I can hear in my mind's ear Barbra Streisand's beautifully haunting song "The Way We Were." It was a nostalgic, wistful song in a movie of the same name. But sometimes, like now, it reminds me of how far we've come.
I can also see, almost as clearly as a personal memory, Matt Damon in his role as Rudy Baylor in "The Rainmaker." (Warning: Spoilers ahead!) Rudy, the working class son of an abusive alcoholic, has freed himself and become a lawyer, and is just starting his career as the movie begins. The only case he can get is that of insurance bad faith.
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Dotty and Buddy Black come to Damon to seek justice from Great Benefit, an insurance company that refuses to pay for a covered bone marrow transplant for their son, Donny Ray. It's too late now, Donny is dying; but he wants justice and he wants to leave his parents the money he's entitled to.
Donny dies, but not before giving a video deposition. In the end, after many devious moves by big firm lawyers, Rudy wins the case. But the insurance company declares bankruptcy, giving Donny Ray's parents only the satisfaction of a ruling of wrongdoing by "Great Benefit." The heartbreaking case causes Rudy to decide to quit practicing law and to teach legal ethics instead.
The history of health care, and health insurance, is complicated. As the economy has changed, technology has advanced and national responsibilities have become more complex, we've moved through various models of how to pay for health care.
And for decades, the health insurance industry, intent on maximizing profits for shareholders, has often desecrated the mission of insurance: Instead of providing medical care at a time of need, insurance companies have denied claims and refused coverage.
A hundred years ago, Theodore Roosevelt proposed the first national health care system: "We pledge ourselves to work unceasingly in State and Nation for ... the protection of home life against the hazards of sickness ... through the adoption of a system of social insurance adapted to American use."
Health care reform and the expansion of existing coverage has been on the agenda of every American president since FDR. What Harry Truman, Richard Nixon, John F. Kennedy, Lyndon Johnson and Bill Clinton could not achieve -- a national system of health insurance -- Barack Obama did.
And Obama's expansion of Medicare and Medicaid builds on legislation supported by Presidents George W. Bush and Ronald Reagan.
Experts consider the Affordable Care Act, ironically based on a model Mitt Romney introduced to Massachusetts, to be moderate and rather American in approach. More importantly, as Alan S. Binder writes in The Wall Street Journal: "The three central elements of ObamaCare are insurance reform, getting (most of) the uninsured covered, and containing the upward spiral in medical-care costs. Each remains in place." This despite the botched rollout.
We all have horror stories about friends or family members betrayed by their health insurers, or denied coverage, or charged escalating, bankruptcy-inducing premiums, resulting in diseases undiagnosed, illnesses allowed to debilitate, treatable conditions left untreated. And worse -- death.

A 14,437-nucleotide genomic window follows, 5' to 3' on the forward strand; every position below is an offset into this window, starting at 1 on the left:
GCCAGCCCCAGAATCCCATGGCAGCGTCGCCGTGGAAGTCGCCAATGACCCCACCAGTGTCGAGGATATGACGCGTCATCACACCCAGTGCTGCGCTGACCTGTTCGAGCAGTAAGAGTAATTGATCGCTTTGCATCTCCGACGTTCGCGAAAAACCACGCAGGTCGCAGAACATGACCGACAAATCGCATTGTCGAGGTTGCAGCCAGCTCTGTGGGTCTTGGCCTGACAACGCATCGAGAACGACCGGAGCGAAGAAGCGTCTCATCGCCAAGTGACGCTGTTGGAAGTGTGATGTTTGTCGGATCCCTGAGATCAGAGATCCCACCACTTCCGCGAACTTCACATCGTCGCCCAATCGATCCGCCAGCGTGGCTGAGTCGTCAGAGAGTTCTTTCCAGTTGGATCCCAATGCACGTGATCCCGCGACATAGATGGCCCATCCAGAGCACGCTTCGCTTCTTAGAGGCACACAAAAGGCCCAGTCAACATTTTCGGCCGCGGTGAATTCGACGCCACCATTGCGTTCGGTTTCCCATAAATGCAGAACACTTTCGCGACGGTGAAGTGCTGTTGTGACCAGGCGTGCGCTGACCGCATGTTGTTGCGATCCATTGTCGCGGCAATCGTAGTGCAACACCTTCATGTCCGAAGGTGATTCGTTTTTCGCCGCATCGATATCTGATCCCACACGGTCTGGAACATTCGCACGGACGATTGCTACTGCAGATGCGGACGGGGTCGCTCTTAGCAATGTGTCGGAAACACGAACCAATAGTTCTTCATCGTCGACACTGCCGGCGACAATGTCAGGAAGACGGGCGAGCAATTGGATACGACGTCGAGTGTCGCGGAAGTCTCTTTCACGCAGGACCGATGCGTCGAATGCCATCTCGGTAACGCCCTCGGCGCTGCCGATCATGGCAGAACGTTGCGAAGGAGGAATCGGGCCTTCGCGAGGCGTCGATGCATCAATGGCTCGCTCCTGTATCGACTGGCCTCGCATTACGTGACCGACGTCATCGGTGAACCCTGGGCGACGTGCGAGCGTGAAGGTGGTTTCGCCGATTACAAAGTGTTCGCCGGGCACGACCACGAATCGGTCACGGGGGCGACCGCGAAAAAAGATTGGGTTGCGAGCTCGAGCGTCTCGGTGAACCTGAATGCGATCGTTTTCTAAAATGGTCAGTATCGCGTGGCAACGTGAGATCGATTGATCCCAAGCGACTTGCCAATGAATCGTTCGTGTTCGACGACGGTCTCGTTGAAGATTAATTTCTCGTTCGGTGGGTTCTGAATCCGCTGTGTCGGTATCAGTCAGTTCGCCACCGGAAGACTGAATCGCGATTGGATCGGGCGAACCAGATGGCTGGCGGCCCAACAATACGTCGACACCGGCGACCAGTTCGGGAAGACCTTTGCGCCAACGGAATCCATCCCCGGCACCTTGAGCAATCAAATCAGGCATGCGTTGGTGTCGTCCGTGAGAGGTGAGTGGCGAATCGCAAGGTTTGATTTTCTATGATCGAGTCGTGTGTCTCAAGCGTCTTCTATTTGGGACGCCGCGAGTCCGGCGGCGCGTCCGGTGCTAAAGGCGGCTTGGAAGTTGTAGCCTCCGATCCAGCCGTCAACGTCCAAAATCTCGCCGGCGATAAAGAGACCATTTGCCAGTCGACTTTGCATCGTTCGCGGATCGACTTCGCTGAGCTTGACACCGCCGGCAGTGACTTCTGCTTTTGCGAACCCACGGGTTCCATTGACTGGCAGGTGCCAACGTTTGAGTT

That is the way we were.
A few years ago, Cokie Roberts said on ABC's "This Week": "We already have national health insurance. It's called the emergency room, and it's the most expensive kind we can have." Taxpayers often help foot the bill.
Obama made a rhetorical slip when he said, "if you like your policy, you can keep it." Though true for about 97.5 percent of the insured population, Obama probably should have added a Jon Stewart-like qualification: You can keep your health plan, unless it no longer meets the minimum requirements, or your insurance company stops offering it -- because it was bad to begin with.
But Republican leaders are not looking to fix any flaws in the ACA -- they want to dismantle it. Rep. Fred Upton, R-Mich., has introduced a "fix" to canceled insurance policies -- with the newspeak name "Keep Your Plan." It's a gift to the insurance industry, exempting millions from the protections of Obamacare. One person compared it to offering to fix a leaky roof by stripping it off completely.
The media, and Republicans, distorted (as usual) the import of former President Clinton's comment that the government should keep its pledge. First, he wasn't urging a reluctant Obama to act. He was agreeing with Obama, who had already said he would do that.
Second, the comment was just 31 words out of a 335 statement that emphasized, "The big lesson is we're better off with this program than we are without it."
During October, the first month, 106,185 Americans enrolled in the health insurance marketplaces (not counting those added to Medicaid). While that's lower than hoped for, it's 863 times more than Romney's plan enrolled in the same time period: a total of 123.
Further, 26 million people have made individual shopping tours of the Obamacare website. As with "Romneycare," the majority are expected to enroll later, rather than early.
President Obama understands why people are frustrated. And now he must take the lead to fix it. And yes, keep his promise and work harder to ensure his policies work to help Americans grow, prosper and stay healthy in the process.
© 2013, United Features Syndicate Inc.